Using Virtual IP Addresses

Using virtual IP addresses

DC/OS can map traffic from a single Virtual IP (VIP) to multiple IP addresses and ports. DC/OS VIPs are name-based, which means clients connect with a service address instead of an IP address.

DC/OS automatically generates name-based VIPs that do not collide with IP VIPs, so you do not have to worry about collisions. This feature allows name-based VIPs to be created automatically when the service is installed.

A named VIP contains these components:

  • Private virtual IP address
  • Port (a port on which the service is available)
  • Service name

You can assign a VIP to your application from the DC/OS GUI. The values you enter when you deploy a new service are translated into these Marathon application definition entries:

  • portDefininitions if not using Docker containers
  • portMappings if using Docker containers

VIPs follow this naming convention:



  • A pool of VIP addresses that are unique to your application.

Creating a VIP

  1. From the DC/OS GUI, choose the Services tab, then RUN A SERVICE.

  2. Choose a container configuration from the screen.

    Configuration menu

    Figure 1 - Container configuration menu

    The configuration menu will appear. The image below shows the screen with the JSON Editor activated; you can turn the editor off with the toggle.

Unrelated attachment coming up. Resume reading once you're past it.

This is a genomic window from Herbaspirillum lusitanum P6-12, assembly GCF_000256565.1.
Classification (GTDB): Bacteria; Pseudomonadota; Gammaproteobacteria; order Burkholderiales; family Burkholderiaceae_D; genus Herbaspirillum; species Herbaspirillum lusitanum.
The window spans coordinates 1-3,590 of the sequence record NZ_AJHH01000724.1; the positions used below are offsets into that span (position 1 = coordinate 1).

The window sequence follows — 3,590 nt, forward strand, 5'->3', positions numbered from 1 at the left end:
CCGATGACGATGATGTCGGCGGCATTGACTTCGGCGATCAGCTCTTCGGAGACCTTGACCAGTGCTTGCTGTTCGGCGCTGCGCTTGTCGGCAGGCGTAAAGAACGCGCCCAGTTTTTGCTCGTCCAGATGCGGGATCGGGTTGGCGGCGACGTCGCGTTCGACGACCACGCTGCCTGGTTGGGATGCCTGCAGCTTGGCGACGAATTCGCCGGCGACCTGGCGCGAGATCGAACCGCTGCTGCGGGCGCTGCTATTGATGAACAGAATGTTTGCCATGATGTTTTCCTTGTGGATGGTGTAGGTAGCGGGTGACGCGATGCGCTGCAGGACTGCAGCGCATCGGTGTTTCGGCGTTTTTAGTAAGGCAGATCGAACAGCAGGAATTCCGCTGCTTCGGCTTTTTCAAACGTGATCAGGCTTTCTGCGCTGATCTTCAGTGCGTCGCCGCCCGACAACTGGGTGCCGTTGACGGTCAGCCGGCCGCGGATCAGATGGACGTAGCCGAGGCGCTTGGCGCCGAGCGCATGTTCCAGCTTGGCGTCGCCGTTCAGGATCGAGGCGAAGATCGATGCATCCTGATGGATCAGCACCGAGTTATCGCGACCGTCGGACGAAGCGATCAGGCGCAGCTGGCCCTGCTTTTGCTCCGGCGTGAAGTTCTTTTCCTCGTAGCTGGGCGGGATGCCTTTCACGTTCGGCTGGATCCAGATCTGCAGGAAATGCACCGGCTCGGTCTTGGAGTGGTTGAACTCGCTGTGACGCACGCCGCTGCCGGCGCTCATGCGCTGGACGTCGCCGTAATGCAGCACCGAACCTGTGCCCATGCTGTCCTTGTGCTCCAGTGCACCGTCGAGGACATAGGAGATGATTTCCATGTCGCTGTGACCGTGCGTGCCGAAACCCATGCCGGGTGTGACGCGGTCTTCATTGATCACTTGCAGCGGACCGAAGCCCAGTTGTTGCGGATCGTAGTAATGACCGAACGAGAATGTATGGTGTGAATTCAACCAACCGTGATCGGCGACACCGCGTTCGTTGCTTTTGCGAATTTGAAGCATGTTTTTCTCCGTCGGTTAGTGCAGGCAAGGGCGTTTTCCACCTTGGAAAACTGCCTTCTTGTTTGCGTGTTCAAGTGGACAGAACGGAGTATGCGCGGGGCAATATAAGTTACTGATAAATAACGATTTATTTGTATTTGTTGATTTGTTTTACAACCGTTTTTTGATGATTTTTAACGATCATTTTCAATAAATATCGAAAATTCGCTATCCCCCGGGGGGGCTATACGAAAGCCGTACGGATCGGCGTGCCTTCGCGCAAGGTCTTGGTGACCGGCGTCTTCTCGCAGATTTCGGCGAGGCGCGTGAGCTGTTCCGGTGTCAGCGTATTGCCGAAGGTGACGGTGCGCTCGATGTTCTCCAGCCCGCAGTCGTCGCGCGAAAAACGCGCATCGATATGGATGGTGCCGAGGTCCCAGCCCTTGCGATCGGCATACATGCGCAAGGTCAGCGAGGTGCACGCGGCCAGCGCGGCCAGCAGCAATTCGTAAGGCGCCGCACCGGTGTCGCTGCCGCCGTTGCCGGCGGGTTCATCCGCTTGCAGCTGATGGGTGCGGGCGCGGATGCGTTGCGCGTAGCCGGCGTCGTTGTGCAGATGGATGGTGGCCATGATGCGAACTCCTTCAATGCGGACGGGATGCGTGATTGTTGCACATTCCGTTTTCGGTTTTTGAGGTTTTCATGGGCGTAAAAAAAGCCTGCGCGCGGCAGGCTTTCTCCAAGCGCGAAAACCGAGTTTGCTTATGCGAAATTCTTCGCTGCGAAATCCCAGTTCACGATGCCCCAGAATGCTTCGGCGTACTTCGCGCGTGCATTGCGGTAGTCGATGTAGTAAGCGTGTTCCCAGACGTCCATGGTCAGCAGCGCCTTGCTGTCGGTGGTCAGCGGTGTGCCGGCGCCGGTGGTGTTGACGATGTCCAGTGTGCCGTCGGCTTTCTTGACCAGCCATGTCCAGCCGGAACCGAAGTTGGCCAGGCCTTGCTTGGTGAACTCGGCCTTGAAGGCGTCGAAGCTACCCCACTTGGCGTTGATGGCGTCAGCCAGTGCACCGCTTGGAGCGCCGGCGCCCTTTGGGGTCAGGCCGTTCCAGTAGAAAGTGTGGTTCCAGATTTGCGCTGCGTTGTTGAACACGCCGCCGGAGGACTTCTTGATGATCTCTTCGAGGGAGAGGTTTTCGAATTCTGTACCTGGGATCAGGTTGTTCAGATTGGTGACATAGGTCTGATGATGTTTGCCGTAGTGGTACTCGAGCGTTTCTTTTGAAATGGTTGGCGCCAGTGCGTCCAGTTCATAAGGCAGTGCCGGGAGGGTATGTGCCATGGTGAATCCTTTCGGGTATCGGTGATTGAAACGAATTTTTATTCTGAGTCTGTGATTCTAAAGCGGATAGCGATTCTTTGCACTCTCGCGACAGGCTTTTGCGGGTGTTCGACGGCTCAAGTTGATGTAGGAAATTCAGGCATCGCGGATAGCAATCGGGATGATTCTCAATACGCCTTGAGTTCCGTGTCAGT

VIP service definition

    Figure 2 - VIP service definition screen

  3. From the Networking tab, select NETWORK TYPE > Virtual Network: dcos. Networking config page

    Figure 3 - Networking Configuration screen

  4. Under Service Endpoints, expand ADD SERVICE ENDPOINT and provide responses for:


    As you fill in these fields, the service addresses that Marathon sets up will appear at the bottom of the screen. You can assign multiple VIPs to your app by clicking ADD SERVICE ENDPOINT.

  1. Choose REVIEW & RUN and RUN SERVICE.

You can click on the Networking > Networks tab to view networking details for your service.

VIP output

Figure 4 - Networking details

For more information on port configuration, see the Marathon ports documentation.

Using VIPs with DC/OS Services

Some DC/OS services, for example Kafka, automatically create VIPs when you install them. The naming convention is: broker.<>

Follow these steps to view the VIP for Kafka.

Via the GUI

  1. Click Networking > Networks and select dcos.

  2. Select your task to view details.

    Service details

    Figure 5 - VIP service details

Via the CLI

Prerequisite: The Kafka service and CLI must be installed.

  1. Run this command:

    dcos kafka endpoints broker

    The output should resemble:

      "address": [
      "zookeeper": "master.mesos:2181/dcos-service-kafka",
      "dns": [
      "vip": ""

You can use this VIP to address any one of the Kafka brokers in the cluster.


Connections seem to close at random times

This behavior is often experienced with applications that have long lived connections, such as databases (for example, PostgreSQL). To fix, try turning on keepalives. The keepalive can be an application specific mechanism like a heartbeat, or something in the protocol like a TCP keepalive. A keepalive is required because a load balancer cannot differentiate between idle or dead connections as no packets are sent in either case. The default timeout depends on the kernel configuration, but is usually 5 minutes.